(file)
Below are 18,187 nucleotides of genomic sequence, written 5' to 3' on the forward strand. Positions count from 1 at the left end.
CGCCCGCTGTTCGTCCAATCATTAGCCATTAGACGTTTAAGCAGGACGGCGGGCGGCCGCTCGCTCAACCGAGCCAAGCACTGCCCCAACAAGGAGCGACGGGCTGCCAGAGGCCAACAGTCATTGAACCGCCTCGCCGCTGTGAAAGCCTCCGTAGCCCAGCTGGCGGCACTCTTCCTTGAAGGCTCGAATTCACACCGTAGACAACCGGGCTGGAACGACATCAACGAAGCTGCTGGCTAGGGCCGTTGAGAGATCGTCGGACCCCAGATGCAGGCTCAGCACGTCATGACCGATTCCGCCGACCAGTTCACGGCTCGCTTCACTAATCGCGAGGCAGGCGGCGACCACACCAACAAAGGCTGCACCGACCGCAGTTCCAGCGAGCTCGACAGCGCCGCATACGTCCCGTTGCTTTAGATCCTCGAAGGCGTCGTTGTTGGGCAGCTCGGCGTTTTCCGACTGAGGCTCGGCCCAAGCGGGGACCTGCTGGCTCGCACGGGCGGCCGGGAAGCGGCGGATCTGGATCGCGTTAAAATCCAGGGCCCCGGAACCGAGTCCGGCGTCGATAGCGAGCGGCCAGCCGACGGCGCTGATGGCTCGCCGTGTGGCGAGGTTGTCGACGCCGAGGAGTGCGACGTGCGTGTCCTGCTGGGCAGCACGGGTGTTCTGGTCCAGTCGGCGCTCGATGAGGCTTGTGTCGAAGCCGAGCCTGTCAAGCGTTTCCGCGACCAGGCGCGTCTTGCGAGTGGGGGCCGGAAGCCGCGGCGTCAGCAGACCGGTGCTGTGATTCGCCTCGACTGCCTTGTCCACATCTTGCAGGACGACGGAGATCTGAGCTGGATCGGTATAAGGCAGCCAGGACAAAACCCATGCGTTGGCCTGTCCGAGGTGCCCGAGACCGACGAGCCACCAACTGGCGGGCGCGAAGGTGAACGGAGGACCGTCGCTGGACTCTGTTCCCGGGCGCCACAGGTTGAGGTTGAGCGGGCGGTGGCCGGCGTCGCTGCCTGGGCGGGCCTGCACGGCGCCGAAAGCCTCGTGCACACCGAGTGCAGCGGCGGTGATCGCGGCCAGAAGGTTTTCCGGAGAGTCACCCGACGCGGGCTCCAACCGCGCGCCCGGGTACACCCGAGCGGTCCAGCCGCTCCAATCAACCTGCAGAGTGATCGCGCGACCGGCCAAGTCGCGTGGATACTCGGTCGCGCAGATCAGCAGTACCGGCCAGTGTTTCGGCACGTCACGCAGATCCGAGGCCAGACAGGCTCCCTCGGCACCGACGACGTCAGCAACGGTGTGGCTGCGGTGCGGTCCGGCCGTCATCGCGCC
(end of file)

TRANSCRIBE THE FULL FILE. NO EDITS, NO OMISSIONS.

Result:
Below are 18,187 nucleotides of genomic sequence, written 5' to 3' on the forward strand. Positions count from 1 at the left end.
CGCCCGCTGTTCGTCCAATCATTAGCCATTAGACGTTTAAGCAGGACGGCGGGCGGCCGCTCGCTCAACCGAGCCAAGCACTGCCCCAACAAGGAGCGACGGGCTGCCAGAGGCCAACAGTCATTGAACCGCCTCGCCGCTGTGAAAGCCTCCGTAGCCCAGCTGGCGGCACTCTTCCTTGAAGGCTCGAATTCACACCGTAGACAACCGGGCTGGAACGACATCAACGAAGCTGCTGGCTAGGGCCGTTGAGAGATCGTCGGACCCCAGATGCAGGCTCAGCACGTCATGACCGATTCCGCCGACCAGTTCACGGCTCGCTTCACTAATCGCGAGGCAGGCGGCGACCACACCAACAAAGGCTGCACCGACCGCAGTTCCAGCGAGCTCGACAGCGCCGCATACGTCCCGTTGCTTTAGATCCTCGAAGGCGTCGTTGTTGGGCAGCTCGGCGTTTTCCGACTGAGGCTCGGCCCAAGCGGGGACCTGCTGGCTCGCACGGGCGGCCGGGAAGCGGCGGATCTGGATCGCGTTAAAATCCAGGGCCCCGGAACCGAGTCCGGCGTCGATAGCGAGCGGCCAGCCGACGGCGCTGATGGCTCGCCGTGTGGCGAGGTTGTCGACGCCGAGGAGTGCGACGTGCGTGTCCTGCTGGGCAGCACGGGTGTTCTGGTCCAGTCGGCGCTCGATGAGGCTTGTGTCGAAGCCGAGCCTGTCAAGCGTTTCCGCGACCAGGCGCGTCTTGCGAGTGGGGGCCGGAAGCCGCGGCGTCAGCAGACCGGTGCTGTGATTCGCCTCGACTGCCTTGTCCACATCTTGCAGGACGACGGAGATCTGAGCTGGATCGGTATAAGGCAGCCAGGACAAAACCCATGCGTTGGCCTGTCCGAGGTGCCCGAGACCGACGAGCCACCAACTGGCGGGCGCGAAGGTGAACGGAGGACCGTCGCTGGACTCTGTTCCCGGGCGCCACAGGTTGAGGTTGAGCGGGCGGTGGCCGGCGTCGCTGCCTGGGCGGGCCTGCACGGCGCCGAAAGCCTCGTGCACACCGAGTGCAGCGGCGGTGATCGCGGCCAGAAGGTTTTCCGGAGAGTCACCCGACGCGGGCTCCAACCGCGCGCCCGGGTACACCCGAGCGGTCCAGCCGCTCCAATCAACCTGCAGAGTGATCGCGCGACCGGCCAAGTCGCGTGGATACTCGGTCGCGCAGATCAGCAGTACCGGCCAGTGTTTCGGCACGTCACGCAGATCCGAGGCCAGACAGGCTCCCTCGGCACCGACGACGTCAGCAACGGTGTGGCTGCGGTGCGGTCCGGCCGTCATCGCGCC